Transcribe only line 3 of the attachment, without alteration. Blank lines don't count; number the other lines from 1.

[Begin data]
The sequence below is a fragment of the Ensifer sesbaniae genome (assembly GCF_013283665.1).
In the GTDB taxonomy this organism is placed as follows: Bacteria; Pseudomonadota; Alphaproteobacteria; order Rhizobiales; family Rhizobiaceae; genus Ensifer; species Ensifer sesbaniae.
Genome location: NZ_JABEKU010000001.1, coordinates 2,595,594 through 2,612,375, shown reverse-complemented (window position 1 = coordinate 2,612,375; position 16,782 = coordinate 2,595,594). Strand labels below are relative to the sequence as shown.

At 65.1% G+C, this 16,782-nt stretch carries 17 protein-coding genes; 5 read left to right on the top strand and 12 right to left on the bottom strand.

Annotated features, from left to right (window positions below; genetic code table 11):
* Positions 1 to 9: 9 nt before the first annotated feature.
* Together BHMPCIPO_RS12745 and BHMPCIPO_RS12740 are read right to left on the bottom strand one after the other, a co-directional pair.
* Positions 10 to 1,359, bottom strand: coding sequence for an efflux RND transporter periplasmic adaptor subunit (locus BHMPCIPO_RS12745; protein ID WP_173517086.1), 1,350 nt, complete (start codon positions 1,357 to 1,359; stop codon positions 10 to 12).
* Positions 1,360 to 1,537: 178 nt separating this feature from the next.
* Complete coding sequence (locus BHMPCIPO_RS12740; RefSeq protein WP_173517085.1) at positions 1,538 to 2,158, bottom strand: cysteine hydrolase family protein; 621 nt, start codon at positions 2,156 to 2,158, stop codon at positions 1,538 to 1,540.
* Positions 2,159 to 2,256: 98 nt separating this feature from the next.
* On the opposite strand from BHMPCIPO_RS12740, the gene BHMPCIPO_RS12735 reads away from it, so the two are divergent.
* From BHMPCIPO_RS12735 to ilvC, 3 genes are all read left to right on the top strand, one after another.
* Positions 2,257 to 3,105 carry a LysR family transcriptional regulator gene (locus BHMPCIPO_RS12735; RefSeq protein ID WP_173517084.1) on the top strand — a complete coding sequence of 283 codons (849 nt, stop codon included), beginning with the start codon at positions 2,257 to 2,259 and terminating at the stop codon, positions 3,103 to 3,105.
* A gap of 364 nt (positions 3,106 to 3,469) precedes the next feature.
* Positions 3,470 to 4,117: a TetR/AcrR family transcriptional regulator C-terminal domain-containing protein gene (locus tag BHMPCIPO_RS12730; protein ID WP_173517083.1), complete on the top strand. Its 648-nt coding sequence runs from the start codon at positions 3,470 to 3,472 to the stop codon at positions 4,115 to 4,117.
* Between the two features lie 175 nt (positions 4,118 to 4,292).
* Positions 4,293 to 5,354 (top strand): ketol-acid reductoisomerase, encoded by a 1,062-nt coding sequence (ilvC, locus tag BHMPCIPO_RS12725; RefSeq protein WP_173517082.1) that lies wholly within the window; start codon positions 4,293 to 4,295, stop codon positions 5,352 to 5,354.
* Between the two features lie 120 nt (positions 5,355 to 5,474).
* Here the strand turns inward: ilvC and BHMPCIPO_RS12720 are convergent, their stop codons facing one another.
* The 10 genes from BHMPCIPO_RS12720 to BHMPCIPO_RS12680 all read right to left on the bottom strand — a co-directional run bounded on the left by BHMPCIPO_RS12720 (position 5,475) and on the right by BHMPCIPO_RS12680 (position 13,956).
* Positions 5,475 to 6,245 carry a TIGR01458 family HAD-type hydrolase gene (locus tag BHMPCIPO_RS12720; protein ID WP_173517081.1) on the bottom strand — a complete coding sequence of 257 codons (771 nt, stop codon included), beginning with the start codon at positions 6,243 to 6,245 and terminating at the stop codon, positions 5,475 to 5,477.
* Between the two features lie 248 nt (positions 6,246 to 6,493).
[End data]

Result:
Genome location: NZ_JABEKU010000001.1, coordinates 2,595,594 through 2,612,375, shown reverse-complemented (window position 1 = coordinate 2,612,375; position 16,782 = coordinate 2,595,594). Strand labels below are relative to the sequence as shown.